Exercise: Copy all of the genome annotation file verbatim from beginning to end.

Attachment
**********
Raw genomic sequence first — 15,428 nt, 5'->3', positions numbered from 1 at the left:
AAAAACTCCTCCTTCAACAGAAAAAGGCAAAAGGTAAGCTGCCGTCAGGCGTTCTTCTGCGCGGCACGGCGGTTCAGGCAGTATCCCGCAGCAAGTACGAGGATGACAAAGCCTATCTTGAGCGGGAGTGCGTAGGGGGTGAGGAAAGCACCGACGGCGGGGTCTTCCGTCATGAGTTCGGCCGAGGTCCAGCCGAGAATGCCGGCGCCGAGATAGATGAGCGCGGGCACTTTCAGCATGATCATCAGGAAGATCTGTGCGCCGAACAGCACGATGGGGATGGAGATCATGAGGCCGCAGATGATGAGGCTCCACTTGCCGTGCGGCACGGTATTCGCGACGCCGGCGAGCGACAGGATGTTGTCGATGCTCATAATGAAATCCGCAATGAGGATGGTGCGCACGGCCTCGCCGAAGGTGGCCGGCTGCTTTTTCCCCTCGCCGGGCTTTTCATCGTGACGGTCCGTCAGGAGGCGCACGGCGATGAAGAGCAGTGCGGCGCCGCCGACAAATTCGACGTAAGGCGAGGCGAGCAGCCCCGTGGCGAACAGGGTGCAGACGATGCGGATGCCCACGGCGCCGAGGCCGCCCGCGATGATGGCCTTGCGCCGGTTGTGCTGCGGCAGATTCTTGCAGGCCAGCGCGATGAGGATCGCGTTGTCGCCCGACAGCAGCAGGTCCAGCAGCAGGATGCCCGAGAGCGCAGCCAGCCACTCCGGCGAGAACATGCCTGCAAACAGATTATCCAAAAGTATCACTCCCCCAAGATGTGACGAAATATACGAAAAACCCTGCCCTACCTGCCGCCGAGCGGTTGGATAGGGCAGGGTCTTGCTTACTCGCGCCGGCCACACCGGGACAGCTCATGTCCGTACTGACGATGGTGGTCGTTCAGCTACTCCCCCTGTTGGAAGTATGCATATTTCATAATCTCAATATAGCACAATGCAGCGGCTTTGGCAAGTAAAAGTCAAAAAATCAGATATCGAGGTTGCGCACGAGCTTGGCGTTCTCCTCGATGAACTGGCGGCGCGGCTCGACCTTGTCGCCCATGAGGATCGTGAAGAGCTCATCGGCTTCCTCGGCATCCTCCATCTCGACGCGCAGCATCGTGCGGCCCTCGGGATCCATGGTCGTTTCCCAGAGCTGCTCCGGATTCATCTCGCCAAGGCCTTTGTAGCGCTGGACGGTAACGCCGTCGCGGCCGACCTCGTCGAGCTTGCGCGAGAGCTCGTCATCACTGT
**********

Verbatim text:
Raw genomic sequence first — 15,428 nt, 5'->3', positions numbered from 1 at the left:
AAAAACTCCTCCTTCAACAGAAAAAGGCAAAAGGTAAGCTGCCGTCAGGCGTTCTTCTGCGCGGCACGGCGGTTCAGGCAGTATCCCGCAGCAAGTACGAGGATGACAAAGCCTATCTTGAGCGGGAGTGCGTAGGGGGTGAGGAAAGCACCGACGGCGGGGTCTTCCGTCATGAGTTCGGCCGAGGTCCAGCCGAGAATGCCGGCGCCGAGATAGATGAGCGCGGGCACTTTCAGCATGATCATCAGGAAGATCTGTGCGCCGAACAGCACGATGGGGATGGAGATCATGAGGCCGCAGATGATGAGGCTCCACTTGCCGTGCGGCACGGTATTCGCGACGCCGGCGAGCGACAGGATGTTGTCGATGCTCATAATGAAATCCGCAATGAGGATGGTGCGCACGGCCTCGCCGAAGGTGGCCGGCTGCTTTTTCCCCTCGCCGGGCTTTTCATCGTGACGGTCCGTCAGGAGGCGCACGGCGATGAAGAGCAGTGCGGCGCCGCCGACAAATTCGACGTAAGGCGAGGCGAGCAGCCCCGTGGCGAACAGGGTGCAGACGATGCGGATGCCCACGGCGCCGAGGCCGCCCGCGATGATGGCCTTGCGCCGGTTGTGCTGCGGCAGATTCTTGCAGGCCAGCGCGATGAGGATCGCGTTGTCGCCCGACAGCAGCAGGTCCAGCAGCAGGATGCCCGAGAGCGCAGCCAGCCACTCCGGCGAGAACATGCCTGCAAACAGATTATCCAAAAGTATCACTCCCCCAAGATGTGACGAAATATACGAAAAACCCTGCCCTACCTGCCGCCGAGCGGTTGGATAGGGCAGGGTCTTGCTTACTCGCGCCGGCCACACCGGGACAGCTCATGTCCGTACTGACGATGGTGGTCGTTCAGCTACTCCCCCTGTTGGAAGTATGCATATTTCATAATCTCAATATAGCACAATGCAGCGGCTTTGGCAAGTAAAAGTCAAAAAATCAGATATCGAGGTTGCGCACGAGCTTGGCGTTCTCCTCGATGAACTGGCGGCGCGGCTCGACCTTGTCGCCCATGAGGATCGTGAAGAGCTCATCGGCTTCCTCGGCATCCTCCATCTCGACGCGCAGCATCGTGCGGCCCTCGGGATCCATGGTCGTTTCCCAGAGCTGCTCCGGATTCATCTCGCCAAGGCCTTTGTAGCGCTGGACGGTAACGCCGTCGCGGCCGACCTCGTCGAGCTTGCGCGAGAGCTCGTCATCACTGT